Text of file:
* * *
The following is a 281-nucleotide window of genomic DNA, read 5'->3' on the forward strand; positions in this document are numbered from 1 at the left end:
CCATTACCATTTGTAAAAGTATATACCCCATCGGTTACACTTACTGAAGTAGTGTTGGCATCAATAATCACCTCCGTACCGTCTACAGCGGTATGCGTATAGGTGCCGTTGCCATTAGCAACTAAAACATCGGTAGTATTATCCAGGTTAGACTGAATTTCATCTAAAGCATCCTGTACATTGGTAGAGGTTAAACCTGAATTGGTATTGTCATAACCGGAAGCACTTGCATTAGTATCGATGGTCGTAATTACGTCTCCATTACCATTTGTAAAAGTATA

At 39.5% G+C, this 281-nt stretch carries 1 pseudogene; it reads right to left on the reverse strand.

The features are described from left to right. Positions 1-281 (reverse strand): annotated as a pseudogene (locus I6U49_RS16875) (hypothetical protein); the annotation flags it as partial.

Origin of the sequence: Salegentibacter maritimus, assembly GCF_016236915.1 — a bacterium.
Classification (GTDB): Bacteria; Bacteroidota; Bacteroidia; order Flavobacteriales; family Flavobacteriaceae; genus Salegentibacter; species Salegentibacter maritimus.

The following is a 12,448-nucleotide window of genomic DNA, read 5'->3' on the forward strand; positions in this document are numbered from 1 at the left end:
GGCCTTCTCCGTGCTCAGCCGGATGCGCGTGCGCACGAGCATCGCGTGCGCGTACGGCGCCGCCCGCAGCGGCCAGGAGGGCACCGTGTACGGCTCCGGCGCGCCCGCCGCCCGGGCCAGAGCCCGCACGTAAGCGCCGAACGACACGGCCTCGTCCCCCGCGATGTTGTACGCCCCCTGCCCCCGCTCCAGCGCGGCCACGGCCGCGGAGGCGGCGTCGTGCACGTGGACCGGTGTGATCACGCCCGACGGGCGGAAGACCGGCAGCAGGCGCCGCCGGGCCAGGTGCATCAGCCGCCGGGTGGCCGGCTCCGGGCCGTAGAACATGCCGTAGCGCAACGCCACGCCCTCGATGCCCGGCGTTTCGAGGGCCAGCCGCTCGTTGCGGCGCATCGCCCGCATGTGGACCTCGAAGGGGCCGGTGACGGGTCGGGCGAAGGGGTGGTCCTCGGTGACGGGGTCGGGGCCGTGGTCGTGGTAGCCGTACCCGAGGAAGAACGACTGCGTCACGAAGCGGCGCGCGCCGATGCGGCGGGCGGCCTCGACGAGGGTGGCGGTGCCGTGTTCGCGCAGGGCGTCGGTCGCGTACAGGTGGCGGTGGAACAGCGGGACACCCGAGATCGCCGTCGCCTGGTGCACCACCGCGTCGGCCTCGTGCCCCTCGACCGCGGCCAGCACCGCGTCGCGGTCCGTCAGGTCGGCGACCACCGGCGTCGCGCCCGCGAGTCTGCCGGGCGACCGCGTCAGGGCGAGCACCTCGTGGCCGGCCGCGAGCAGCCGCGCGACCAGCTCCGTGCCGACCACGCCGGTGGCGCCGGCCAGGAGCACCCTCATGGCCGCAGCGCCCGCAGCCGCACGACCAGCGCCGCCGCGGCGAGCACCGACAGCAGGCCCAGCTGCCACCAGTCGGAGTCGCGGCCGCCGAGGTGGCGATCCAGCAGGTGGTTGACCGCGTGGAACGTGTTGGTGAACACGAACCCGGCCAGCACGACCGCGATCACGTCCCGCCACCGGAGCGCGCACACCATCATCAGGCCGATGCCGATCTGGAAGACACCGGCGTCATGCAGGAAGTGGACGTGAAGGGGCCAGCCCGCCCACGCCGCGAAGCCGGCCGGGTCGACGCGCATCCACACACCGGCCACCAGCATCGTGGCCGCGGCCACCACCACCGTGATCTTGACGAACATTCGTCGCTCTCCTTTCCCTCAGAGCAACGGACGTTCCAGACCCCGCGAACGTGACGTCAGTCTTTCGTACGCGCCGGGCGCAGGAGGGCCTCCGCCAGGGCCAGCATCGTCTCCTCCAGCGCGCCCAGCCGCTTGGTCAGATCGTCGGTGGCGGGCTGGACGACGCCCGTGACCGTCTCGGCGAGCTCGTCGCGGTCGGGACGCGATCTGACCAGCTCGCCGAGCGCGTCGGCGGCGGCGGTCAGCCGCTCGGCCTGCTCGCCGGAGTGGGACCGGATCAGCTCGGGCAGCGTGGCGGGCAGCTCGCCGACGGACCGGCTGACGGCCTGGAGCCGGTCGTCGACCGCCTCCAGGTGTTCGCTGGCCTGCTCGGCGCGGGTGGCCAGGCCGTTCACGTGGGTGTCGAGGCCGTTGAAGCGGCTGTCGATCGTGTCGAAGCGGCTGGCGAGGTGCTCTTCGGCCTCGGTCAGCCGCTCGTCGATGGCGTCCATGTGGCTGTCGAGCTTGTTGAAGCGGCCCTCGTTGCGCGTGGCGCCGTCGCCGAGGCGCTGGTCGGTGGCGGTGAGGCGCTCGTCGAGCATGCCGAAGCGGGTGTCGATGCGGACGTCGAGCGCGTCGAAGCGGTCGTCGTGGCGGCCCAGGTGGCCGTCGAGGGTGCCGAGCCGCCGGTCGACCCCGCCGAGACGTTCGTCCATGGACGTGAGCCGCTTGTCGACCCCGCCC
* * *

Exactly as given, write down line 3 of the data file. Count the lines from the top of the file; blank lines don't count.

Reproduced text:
At 39.5% G+C, this 281-nt stretch carries 1 pseudogene; it reads right to left on the reverse strand.